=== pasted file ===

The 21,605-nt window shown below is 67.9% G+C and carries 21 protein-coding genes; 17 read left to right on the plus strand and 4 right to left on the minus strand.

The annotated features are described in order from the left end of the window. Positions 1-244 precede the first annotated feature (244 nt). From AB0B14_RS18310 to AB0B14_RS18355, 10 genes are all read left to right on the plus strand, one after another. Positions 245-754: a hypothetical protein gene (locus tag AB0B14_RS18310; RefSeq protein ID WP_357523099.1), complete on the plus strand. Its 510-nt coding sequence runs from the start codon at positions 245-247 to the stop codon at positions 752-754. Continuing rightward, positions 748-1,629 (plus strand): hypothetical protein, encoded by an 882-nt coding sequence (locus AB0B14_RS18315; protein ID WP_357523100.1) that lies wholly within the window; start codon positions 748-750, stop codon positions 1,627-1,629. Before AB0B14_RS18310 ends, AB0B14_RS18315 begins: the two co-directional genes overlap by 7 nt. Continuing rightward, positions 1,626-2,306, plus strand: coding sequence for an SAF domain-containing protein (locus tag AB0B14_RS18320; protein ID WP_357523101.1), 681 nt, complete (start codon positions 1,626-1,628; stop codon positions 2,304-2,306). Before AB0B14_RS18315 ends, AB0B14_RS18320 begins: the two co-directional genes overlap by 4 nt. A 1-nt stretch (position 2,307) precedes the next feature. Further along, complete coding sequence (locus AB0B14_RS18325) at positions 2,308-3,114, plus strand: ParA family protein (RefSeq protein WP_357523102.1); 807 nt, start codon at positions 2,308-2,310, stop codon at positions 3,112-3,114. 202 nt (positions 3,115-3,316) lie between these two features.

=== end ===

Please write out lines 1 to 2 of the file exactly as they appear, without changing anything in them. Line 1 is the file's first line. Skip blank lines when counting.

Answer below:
The 21,605-nt window shown below is 67.9% G+C and carries 21 protein-coding genes; 17 read left to right on the plus strand and 4 right to left on the minus strand.

The annotated features are described in order from the left end of the window. Positions 1-244 precede the first annotated feature (244 nt). From AB0B14_RS18310 to AB0B14_RS18355, 10 genes are all read left to right on the plus strand, one after another. Positions 245-754: a hypothetical protein gene (locus tag AB0B14_RS18310; RefSeq protein ID WP_357523099.1), complete on the plus strand. Its 510-nt coding sequence runs from the start codon at positions 245-247 to the stop codon at positions 752-754. Continuing rightward, positions 748-1,629 (plus strand): hypothetical protein, encoded by an 882-nt coding sequence (locus AB0B14_RS18315; protein ID WP_357523100.1) that lies wholly within the window; start codon positions 748-750, stop codon positions 1,627-1,629. Before AB0B14_RS18310 ends, AB0B14_RS18315 begins: the two co-directional genes overlap by 7 nt. Continuing rightward, positions 1,626-2,306, plus strand: coding sequence for an SAF domain-containing protein (locus tag AB0B14_RS18320; protein ID WP_357523101.1), 681 nt, complete (start codon positions 1,626-1,628; stop codon positions 2,304-2,306). Before AB0B14_RS18315 ends, AB0B14_RS18320 begins: the two co-directional genes overlap by 4 nt. A 1-nt stretch (position 2,307) precedes the next feature. Further along, complete coding sequence (locus AB0B14_RS18325) at positions 2,308-3,114, plus strand: ParA family protein (RefSeq protein WP_357523102.1); 807 nt, start codon at positions 2,308-2,310, stop codon at positions 3,112-3,114. 202 nt (positions 3,115-3,316) lie between these two features.